The Town of Waterford Presents the

Annual Waterford Tugboat Roundup

In 2018, September 7th, 8th and 9th,

We'd like to thank our Sponsors! Generous financial support comes from Stewart's Shops, Maximum Security Products, Chris and Gina Freeman, The Family of Captain Bart Brake, DonJon Marine, Mzximum Security Products, Colonie Landfill and the Erie Canalway National Heritage Corridor. +++ We'd also like to give a special call-out to the Express Newspapers for amazing support as well as Boating on Hudson. +++
NYS Marine Highway, NYS Canal Corp., NYS Power Authority, Stewart's Shops, Maximum Security Products, Bill Curry, DonJon Marine, The Family of Captain Bart Brake, Erie Canalway National Heritage Corridor, Colonie Landfill, Chris and Gina Freeman, the Port of Albany, Express News, Boating on the Hudson, C.D. Perry & Sons, Coeyman's Marine, Colonie Landfill, Scarano Boat Builders, Southern Saratoga Chamber of Commerce, Marra's Pharmacy, CDPHP, Reinauer Transportation, Saratoga County Chamber of Commerce, Village and Town employees of Waterford, The staff and volunteers of the Waterford Visitor's Center, the locktenders and crews of the NYS Canal System, All Type Professional Doors, Forensic Medical Services, Tom and Gail Venezio, Capt Ben and Linda Grudinskas, McDonald's of Waterford, Philip Brendese Funeral Homes, Waterford Clock Company, Don & Paul's, McGreivey's, Port of Albany, Chris and Gina Freeman, Broad St. Cafe, CD Perry, Pioneer Bank, McDonald's of Waterford, Waterford Rescue Squad, Waterford Fire Departments and Companies, Jack Byrne Ford, Ursula of Switzerland, the family and friends of Dick Hurst,

First Tug on the Barge Canal

by the Waterford Canal Committee - Schenectady  Tug - First tug through the Barge Canal Lock Waterford May 15, 1915
On an otherwise unspectacular Spring day in 1915, history was made in Waterford, NY. The Tug Schenectady entered the Waterford Flight of Locks on May 15 of that year, marking the opening of the new Erie Canal from Waterford to Rexford. Over the next three years, different sections of the Barge Canal would open as completed. Soon, backyards throughout New York State would feature long barges loaded with goods of all kinds, pushed and pulled by sleek and unassuming tugs, whose smooth lines and tranquil appearance while at rest would belie massive steam (and later diesel) engines below, giving them tremendous capacity to do their work. Belching gigantic clouds of black smoke; these unique canal-going tugs, with their beguiling lines and sparkling brass, enchanted children of all ages from Waterford to Whitehall and Tonowanda. Gazing upon these fire breathing dragons moving effortlessly through the water, many would dream of someday taking the place of that kindly Engineer or Captain leaning up against the wheelhouse - taking a puff on his pipe, and giving a wave of his cap.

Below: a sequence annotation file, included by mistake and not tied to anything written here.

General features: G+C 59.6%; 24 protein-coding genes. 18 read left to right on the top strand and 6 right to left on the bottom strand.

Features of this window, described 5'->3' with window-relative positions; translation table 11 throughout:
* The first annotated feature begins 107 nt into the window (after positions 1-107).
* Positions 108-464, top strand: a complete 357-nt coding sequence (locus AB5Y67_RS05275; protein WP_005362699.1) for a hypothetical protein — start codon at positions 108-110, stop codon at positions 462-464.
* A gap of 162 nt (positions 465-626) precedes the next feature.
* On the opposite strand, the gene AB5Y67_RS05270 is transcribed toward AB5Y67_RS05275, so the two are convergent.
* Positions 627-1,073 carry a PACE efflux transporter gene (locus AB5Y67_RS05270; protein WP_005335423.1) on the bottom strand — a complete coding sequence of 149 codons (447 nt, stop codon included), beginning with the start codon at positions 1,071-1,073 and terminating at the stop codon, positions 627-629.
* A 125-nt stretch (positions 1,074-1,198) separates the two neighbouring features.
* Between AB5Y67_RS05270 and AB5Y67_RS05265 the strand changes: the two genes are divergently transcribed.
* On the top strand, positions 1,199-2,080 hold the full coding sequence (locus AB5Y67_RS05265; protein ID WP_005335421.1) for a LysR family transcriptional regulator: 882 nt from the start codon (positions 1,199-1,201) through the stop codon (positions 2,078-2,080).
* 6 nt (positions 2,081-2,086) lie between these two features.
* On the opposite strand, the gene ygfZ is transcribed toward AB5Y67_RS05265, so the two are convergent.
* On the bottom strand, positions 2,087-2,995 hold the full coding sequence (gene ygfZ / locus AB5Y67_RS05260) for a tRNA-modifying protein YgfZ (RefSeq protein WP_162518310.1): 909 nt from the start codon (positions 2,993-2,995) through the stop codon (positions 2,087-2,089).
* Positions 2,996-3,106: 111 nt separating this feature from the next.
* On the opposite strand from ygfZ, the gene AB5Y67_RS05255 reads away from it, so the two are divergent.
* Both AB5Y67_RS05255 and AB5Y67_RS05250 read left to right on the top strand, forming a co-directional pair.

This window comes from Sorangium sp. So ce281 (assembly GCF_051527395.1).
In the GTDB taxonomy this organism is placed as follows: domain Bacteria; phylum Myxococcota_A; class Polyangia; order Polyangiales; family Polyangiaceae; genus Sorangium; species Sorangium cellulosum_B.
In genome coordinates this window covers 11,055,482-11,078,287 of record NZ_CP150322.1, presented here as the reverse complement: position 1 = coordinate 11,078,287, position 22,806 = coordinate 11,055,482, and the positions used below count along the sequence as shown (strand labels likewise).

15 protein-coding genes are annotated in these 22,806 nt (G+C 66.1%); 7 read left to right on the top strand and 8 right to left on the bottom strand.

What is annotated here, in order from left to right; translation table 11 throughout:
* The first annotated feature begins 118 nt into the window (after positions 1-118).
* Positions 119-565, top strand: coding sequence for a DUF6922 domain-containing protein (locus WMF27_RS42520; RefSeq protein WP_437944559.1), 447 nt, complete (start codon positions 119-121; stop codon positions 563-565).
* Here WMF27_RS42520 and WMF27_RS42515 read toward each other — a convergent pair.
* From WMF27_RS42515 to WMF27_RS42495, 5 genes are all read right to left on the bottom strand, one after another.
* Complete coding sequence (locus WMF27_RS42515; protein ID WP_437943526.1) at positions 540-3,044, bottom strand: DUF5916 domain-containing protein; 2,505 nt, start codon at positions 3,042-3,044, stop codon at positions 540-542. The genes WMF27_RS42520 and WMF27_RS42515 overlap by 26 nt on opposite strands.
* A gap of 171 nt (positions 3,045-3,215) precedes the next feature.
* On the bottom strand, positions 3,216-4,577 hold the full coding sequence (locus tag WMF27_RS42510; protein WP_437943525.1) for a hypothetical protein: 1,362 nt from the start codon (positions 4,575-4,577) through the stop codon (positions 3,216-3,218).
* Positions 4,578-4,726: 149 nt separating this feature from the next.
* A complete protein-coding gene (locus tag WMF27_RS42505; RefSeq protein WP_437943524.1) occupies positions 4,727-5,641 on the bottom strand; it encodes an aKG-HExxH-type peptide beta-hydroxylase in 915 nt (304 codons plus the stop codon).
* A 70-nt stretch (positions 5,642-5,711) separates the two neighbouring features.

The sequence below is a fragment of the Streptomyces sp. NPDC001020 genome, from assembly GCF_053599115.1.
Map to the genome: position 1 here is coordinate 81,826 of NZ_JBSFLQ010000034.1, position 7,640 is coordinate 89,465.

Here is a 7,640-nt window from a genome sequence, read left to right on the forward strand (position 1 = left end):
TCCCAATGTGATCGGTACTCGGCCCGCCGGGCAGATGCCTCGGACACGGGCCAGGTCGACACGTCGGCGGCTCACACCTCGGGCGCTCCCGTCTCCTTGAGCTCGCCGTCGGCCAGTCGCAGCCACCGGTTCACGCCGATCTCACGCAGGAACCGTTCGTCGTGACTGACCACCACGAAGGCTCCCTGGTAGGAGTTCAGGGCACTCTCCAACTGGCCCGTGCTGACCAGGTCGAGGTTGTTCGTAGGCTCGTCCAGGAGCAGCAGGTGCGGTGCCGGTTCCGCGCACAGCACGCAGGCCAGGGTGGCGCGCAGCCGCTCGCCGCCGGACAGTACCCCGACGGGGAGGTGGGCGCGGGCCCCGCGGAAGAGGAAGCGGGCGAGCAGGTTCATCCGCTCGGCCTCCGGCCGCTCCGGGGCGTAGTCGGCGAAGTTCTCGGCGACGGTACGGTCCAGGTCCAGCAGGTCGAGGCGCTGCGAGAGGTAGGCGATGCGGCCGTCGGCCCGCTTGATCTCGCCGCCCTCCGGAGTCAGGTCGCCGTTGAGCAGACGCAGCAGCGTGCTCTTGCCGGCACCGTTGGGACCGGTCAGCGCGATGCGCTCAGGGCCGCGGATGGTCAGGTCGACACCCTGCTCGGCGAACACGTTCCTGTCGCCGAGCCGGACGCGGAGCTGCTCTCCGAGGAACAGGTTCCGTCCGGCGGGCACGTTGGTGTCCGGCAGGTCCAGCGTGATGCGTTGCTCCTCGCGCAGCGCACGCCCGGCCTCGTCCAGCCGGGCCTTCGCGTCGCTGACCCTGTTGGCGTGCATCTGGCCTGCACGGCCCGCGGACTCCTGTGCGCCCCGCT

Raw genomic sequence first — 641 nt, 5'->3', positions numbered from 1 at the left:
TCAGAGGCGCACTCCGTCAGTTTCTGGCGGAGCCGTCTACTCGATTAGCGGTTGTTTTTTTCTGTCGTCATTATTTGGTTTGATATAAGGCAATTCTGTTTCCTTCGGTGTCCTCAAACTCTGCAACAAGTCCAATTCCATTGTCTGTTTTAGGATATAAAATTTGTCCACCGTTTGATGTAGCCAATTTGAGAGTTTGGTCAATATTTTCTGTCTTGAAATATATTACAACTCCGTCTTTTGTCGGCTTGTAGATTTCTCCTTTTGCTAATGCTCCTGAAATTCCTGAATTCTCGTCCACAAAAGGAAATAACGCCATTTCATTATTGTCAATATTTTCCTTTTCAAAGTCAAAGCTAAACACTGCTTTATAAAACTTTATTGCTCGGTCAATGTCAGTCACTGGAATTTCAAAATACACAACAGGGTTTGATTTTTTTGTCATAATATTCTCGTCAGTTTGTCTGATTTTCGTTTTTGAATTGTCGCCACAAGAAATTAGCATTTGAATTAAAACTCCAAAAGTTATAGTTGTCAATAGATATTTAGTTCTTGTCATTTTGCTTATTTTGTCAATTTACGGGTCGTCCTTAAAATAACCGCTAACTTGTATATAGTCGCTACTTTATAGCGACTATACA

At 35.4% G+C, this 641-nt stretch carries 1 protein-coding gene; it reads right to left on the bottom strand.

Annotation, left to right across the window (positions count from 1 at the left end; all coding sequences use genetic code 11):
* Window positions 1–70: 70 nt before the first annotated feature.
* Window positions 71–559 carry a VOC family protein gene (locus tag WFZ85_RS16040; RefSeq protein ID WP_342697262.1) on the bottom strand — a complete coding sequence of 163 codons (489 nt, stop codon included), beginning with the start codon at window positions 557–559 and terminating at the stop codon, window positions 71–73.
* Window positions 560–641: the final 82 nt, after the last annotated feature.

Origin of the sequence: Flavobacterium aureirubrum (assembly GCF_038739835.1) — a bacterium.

Russell TugThe New York State Barge Canal was a waterway of tremendous commercial prominence for nearly three quarters of a century. Just about anything you could imagine was shipped on the canal. This made for a hustling, bustling highway of water; replete with tugs and barges of all shapes and sizes (and no shortage of colorful characters to run them). Twenty-four hours a day, communities had - permanently ingrained in the backdrop of their main streets and rolling fields alike - a constantly changing collage of these proud, magnificent vessels. Tugboats were as common a sight as a man walking a dog, or a child riding a bike. Oh, how times have changed.

CC Brothers TugAmong the still unique and increasingly eclectic range of vessels that navigate today on the canal system, tugboats are more and more the exception rather than the rule. Folks living along the canal still wave to and chat with boaters passing by. The difference is that - today - the vast majority of these boaters are on vacation and not at work. Well remembered, though, are the Bushey, Coyne, Kehoe, and Matton tugs that plied these waterways over the years. With so many others, these tugs helped form the makeup of our great state today, and also inspired many lives and careers. Often, childhood adventures centered around these tugs and their crews. Waterford native and self-described canal rat Mike Cicchinelli remembers his boyhood growing up on the canal. "I knew the guys on the tugs pretty good. I had a little boat, and I'd bring them out supplies. They would sound their horn to let me know they were coming, but I always could tell which tug it was by the sound of the engine. They treated me good, and it was a great way to grow up."

I Love New York
New York State Division of Tourism
Albany, NY 12245

Saratoga County Chamber of Commerce
28 Clinton Street
Saratoga Springs, NY 12866
518/584-3255 • 800/526-8970

Southern Saratoga County Chamber of Commerce
15 Park Ave. # 7B
Clifton Park, NY 12065